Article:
Community Action Commission of Santa Barbara County, a social services nonprofit that provides solutions for people living in poverty, recently was renamed CommUnify to signal an expanded brand identity.
The organization's renaming comes with a refocused strategic plan to better address contemporary issues that disproportionately impact low-income individuals and families, according to agency CEO Patricia Keelean.
Social inequities, voter engagement, climate change and the digital divide are more modern issues CommUnify vows to address.
The digital divide in education, which didn't exist in 1964 when the organization was founded, according to Keelean, puts students without access to computers and an internet connection at a critical disadvantage. And the same is true of job-seekers, she said.
“During the pandemic, we have seen that technology at home is crucial to public health, yet we know that many families cannot afford an internet plan,” she said. “America was built on the promise that every family should have an opportunity for success."
The agency was founded the same year the Economic Opportunity Act of 1964 was passed in response to the 1960s social movement, led by Dr. Martin Luther King Jr., and President Lyndon B. Johnson's "War on Poverty."
“We’ve come a long way in the 50-plus years since we began,” Keelean said. “Our new name and refocused identity tells the story of who we are now and aligns with a retooled master plan to address our commitment to seeing our whole community come together in partnership to address inequalities.”
Community Action Commission of Santa Barbara County was incorporated in May of 1967 as a private nonprofit organization, and shortly thereafter, launched its first social service program, Head Start, an early education benefit designed for preschoolers.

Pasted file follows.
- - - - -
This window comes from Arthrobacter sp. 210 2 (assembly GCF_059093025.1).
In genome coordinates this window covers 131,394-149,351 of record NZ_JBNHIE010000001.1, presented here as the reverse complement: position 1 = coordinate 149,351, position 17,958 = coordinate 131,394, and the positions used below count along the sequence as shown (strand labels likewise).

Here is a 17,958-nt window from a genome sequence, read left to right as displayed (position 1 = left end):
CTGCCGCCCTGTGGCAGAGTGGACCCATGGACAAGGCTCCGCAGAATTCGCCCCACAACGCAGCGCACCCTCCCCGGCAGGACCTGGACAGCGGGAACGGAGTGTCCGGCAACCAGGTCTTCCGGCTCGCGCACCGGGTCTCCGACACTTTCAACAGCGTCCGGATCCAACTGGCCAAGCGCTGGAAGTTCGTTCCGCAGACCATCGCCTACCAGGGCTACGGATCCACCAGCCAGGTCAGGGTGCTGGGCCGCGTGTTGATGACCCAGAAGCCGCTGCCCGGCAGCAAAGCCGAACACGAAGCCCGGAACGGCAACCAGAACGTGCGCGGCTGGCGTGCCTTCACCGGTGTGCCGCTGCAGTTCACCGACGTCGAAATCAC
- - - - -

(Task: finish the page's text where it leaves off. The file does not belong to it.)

Historically, “commission” was a word used to describe an older model of a government-supported agency, supervised by county appointees, which Keelean said no longer reflects modern times.
Instead, she said, the organization's board of directors always has included a balanced range of public and private sector officials, as well as low-income representatives.
Following the establishment of its second program in 1967, which still today offers support to local seniors, a number of other public programs were added over the years, including job training, education and mentoring for teens and young adults, educational opportunities for parents and healthy daily meals for children and seniors.
“In many ways, CommUnify is going back to its 1960s roots,” said Keelean, adding that the fight against poverty remains today as Santa Barbara County has one of the highest rates in the state, primarily due to the lack of affordable of housing. “Heading into this new decade and new era, CommUnify will continue to uphold, yet also expand, that promise by providing the services and support that empowers sustainable independence for all residents of Santa Barbara County."
For more information on CommUnify’s programs and services, visit www.CommUnifySB.org
Those local nonprofits selected are feeding hundreds of people daily with prepared meals and produce bags, including home-bound seniors and children who are out of school.
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Lisa André covers local news and lifestyles for Santa Ynez Valley News.
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